Operation of the first feedyard is facilitated through the use of information gathering and processing systems. Here, the separate information systems are resident upon various computer stations located at the first feedyard. A health information computer 12 includes algorithms executable thereat to receive and to process health information data related to the confinement-fed animals of the first feedyard. A feed information computer 14 includes algorithms executable thereat to receive and to process feed information data related to the feeding of the confinement-fed animals of the first feedyard. And, a feedyard operation computer 16 includes algorithms executable thereat to receive and to process feedyard operation data related to the operation of the first feedyard.

The computers 12, 14, and 16 are here shown to be connected together in a networked connection, here to a computer server 18. Data input and processed at any of the computers 12, 14 and 16 can be communicated by way of the networked connections with the computer server 18.

A feedyard computer 22, forming a portion of the feedyard information system 10 of an embodiment of the present invention, is also coupled in the networked connection with the computer server 18. Thereby, the feedyard computer 22 is coupled to receive health information data input to, and processed by, the health information computer 12, feed information data input to and processed by the feed information computer 14, and feedyard operation data input to and processed by the feedyard operation computer 16. Other data is analogously accessible by the feedyard computer 22.

In another arrangement in which the computers 12, 14, 16, and 22 are not coupled in a networked connection, the data of the computers 12, 14, and 16 is provided to the computer 22, e.g., by physically transporting portable storage media containing the data to the computer 22.

In the exemplary embodiment, the algorithms executable at the computers 12, 14 and 16, comprise independent software systems. That is to say, the algorithms executable at the separate computers 12, 14, and 16 need not be integrated with one another. In operation of an embodiment of the present invention, the algorithms executable at the computers 12, 14, and 16, need only be capable of generating ASCII files to be provided to the feedyard computer 22. And, while the exemplary embodiment illustrates the feedyard computer 22 to be connected in the networked connection with the other computers 12, 14 and 16, the ASCII data may alternately be provided to the feedyard computer in other manners, for instance, by providing the ASCII data to the feedyard computer 22 on a portable storage device, such as a floppy disk, or the like.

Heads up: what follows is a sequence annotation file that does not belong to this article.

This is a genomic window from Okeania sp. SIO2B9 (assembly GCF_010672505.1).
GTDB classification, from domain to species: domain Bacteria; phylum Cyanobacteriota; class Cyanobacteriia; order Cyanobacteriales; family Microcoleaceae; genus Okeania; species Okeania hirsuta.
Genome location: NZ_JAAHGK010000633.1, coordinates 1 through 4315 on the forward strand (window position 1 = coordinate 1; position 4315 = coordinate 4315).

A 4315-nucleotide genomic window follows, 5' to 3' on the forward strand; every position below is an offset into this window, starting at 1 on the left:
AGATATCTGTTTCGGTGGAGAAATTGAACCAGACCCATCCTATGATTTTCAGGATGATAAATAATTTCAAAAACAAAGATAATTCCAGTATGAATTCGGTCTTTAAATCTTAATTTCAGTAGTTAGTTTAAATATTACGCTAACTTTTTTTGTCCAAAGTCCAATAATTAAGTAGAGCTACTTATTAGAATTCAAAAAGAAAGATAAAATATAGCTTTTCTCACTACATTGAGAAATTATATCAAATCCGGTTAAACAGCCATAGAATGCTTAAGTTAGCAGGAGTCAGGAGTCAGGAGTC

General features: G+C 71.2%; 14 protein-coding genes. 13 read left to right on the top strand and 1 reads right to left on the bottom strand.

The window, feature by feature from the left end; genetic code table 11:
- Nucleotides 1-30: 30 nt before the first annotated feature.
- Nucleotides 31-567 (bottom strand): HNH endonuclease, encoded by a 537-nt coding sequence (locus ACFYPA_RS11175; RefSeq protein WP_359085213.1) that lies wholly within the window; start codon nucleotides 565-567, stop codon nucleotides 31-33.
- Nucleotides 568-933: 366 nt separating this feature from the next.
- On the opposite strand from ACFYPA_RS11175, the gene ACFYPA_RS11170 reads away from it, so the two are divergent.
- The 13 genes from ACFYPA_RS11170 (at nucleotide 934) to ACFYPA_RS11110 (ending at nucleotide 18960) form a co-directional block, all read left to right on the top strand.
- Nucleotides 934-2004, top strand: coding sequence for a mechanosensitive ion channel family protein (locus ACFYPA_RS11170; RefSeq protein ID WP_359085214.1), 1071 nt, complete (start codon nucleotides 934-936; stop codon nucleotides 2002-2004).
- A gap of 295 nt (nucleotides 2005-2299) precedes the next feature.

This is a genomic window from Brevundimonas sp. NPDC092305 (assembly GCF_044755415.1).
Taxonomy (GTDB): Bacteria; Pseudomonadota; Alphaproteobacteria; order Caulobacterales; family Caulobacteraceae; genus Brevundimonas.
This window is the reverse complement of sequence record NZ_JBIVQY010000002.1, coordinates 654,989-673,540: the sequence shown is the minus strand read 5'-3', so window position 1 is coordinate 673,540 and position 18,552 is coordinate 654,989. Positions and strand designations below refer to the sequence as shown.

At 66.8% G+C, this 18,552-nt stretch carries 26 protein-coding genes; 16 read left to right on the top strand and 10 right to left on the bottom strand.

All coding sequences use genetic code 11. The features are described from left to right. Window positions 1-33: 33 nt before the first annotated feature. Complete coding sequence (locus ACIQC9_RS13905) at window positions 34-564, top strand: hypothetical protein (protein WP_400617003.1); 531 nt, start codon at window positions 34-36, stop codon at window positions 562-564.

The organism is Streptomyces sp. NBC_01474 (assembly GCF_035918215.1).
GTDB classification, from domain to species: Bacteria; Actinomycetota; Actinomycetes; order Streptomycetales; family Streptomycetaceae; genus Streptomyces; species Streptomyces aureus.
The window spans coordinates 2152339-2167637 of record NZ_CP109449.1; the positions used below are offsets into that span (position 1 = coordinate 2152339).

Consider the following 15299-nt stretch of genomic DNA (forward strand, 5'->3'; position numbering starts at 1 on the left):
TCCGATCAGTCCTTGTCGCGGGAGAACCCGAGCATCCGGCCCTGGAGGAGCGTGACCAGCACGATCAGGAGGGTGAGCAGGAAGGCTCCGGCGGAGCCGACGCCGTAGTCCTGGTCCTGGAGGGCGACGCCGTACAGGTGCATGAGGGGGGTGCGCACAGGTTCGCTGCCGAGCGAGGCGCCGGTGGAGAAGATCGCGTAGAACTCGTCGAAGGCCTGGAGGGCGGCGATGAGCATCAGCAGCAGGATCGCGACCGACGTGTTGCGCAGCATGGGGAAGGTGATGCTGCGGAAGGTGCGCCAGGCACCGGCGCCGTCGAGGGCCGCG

Feedyard N also includes a feedyard computer, here referenced by 26. The feedyard computer 26 is also coupled to receive ASCII data related to, inter alia, health information, feed information, and feedyard operation data associated with the feedyard N. The feedyard computer 26 is analogous to the feedyard computer 22, coupled by way of a networked connection, to receive such data. Here, the elements together connected in the networked connection are represented by a single block, i.e., the local network 28. Again, the ASCII data can be provided to the feedyard computer 26 in other manners, as appropriate.

The feedyard computers, here the feedyard computers 22 and 26, of the feedyards are coupled to a central computer 32 by way of a communication server 33. An uplink transmission path 34 and a downlink transmission path 36 are shown to connect the feedyard computer 22 with the communication server 33. In turn, the communication server 33 is coupled to the central computer 32 by way of the lines 37 and 38. Analogously, an uplink transmission path 40 and a downlink transmission path 42 analogously couple the feedyard computer 26 with the central computer 32. While not separately illustrated, feedyard computers of other feedyards may analogously be coupled to the central computer 32, in like fashion.

The uplink transmission paths 34 and 40 permit the transmission of data related to the feedyards to which the feedyard computers 22 and 26 are associated to be uploaded to the central computer 32. The central computer is operable to pool the data provided thereto. When the data is pooled together to form the pooled data, identifiers identifying specifically from which feedyard the data pertains or is otherwise derived, is removed. Thereby, the pooled data becomes free of identifiers which identify the particular feedyard from which the data pertains. Because the pooled data includes data from, or related to, more than one feedyard, use of such data can be advantageously utilized by an operator or consultant of an individual one of the feedyards.